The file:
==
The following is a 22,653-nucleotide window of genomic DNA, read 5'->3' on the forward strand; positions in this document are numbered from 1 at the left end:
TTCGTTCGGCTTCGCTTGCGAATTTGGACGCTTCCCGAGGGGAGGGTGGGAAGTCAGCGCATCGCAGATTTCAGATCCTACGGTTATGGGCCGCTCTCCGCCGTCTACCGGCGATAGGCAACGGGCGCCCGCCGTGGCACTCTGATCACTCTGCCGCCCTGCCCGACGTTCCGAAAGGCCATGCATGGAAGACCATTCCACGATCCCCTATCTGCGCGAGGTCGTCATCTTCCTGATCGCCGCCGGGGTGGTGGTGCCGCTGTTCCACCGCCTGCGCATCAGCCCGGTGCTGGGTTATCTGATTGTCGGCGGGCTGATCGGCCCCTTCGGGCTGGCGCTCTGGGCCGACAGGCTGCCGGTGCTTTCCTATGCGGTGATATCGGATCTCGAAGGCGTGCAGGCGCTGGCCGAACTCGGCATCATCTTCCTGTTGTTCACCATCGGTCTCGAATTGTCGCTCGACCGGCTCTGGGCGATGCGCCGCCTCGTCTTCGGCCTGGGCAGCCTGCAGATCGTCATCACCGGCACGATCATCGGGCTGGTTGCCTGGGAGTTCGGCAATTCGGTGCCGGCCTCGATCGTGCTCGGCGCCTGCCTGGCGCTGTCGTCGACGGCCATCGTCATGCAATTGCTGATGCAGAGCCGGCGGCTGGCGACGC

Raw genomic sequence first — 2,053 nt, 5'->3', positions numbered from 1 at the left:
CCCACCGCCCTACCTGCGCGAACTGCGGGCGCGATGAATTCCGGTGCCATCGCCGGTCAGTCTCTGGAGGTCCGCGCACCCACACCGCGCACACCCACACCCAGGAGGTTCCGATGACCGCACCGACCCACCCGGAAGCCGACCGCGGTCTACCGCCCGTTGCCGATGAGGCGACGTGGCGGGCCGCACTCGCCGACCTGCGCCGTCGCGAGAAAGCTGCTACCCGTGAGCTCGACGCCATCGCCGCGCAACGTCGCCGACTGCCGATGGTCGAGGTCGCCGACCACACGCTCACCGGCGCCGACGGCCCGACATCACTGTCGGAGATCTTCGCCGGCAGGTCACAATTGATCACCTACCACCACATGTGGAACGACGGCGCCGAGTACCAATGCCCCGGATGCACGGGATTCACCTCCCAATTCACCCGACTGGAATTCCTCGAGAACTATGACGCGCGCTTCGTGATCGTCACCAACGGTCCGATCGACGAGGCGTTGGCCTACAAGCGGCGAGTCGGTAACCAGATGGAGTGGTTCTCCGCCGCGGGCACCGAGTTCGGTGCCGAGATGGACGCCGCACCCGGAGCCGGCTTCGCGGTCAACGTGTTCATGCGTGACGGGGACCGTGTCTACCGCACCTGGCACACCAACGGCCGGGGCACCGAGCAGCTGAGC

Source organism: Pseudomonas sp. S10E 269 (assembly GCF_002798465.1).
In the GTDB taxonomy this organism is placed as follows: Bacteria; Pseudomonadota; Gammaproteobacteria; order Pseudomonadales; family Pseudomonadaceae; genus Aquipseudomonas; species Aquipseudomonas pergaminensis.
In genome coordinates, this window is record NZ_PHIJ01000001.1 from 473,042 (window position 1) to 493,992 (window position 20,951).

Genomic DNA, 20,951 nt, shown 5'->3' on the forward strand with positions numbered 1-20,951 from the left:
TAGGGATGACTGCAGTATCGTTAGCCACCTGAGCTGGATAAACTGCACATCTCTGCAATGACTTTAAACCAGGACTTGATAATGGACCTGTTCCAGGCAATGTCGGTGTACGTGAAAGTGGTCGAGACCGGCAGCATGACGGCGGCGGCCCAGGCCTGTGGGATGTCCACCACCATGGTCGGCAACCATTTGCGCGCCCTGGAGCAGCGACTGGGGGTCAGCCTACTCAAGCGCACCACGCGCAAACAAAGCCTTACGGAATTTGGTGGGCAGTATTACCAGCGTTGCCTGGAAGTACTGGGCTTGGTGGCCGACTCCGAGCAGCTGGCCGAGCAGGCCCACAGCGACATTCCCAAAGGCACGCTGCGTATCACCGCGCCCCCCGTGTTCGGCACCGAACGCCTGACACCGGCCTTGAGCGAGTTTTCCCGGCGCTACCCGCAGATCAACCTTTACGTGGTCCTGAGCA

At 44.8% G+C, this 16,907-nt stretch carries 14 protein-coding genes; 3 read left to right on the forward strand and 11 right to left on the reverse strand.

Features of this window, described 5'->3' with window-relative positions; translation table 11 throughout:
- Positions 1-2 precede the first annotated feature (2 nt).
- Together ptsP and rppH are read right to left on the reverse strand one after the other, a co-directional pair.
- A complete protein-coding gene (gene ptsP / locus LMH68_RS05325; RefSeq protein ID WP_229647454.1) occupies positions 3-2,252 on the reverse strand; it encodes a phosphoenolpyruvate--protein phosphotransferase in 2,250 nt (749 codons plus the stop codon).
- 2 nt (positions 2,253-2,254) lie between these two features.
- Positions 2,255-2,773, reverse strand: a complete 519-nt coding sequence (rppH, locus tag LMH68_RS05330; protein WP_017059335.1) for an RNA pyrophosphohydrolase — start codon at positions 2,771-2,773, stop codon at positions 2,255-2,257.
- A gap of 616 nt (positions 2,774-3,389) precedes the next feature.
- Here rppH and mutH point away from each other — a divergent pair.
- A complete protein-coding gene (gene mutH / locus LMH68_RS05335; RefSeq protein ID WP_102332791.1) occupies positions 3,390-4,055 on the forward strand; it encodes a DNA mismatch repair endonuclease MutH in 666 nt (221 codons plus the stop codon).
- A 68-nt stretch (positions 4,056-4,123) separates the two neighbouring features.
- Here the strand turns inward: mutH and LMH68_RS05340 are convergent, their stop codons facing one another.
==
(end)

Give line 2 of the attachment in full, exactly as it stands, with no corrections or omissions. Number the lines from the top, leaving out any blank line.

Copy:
TTCGTTCGGCTTCGCTTGCGAATTTGGACGCTTCCCGAGGGGAGGGTGGGAAGTCAGCGCATCGCAGATTTCAGATCCTACGGTTATGGGCCGCTCTCCGCCGTCTACCGGCGATAGGCAACGGGCGCCCGCCGTGGCACTCTGATCACTCTGCCGCCCTGCCCGACGTTCCGAAAGGCCATGCATGGAAGACCATTCCACGATCCCCTATCTGCGCGAGGTCGTCATCTTCCTGATCGCCGCCGGGGTGGTGGTGCCGCTGTTCCACCGCCTGCGCATCAGCCCGGTGCTGGGTTATCTGATTGTCGGCGGGCTGATCGGCCCCTTCGGGCTGGCGCTCTGGGCCGACAGGCTGCCGGTGCTTTCCTATGCGGTGATATCGGATCTCGAAGGCGTGCAGGCGCTGGCCGAACTCGGCATCATCTTCCTGTTGTTCACCATCGGTCTCGAATTGTCGCTCGACCGGCTCTGGGCGATGCGCCGCCTCGTCTTCGGCCTGGGCAGCCTGCAGATCGTCATCACCGGCACGATCATCGGGCTGGTTGCCTGGGAGTTCGGCAATTCGGTGCCGGCCTCGATCGTGCTCGGCGCCTGCCTGGCGCTGTCGTCGACGGCCATCGTCATGCAATTGCTGATGCAGAGCCGGCGGCTGGCGACGC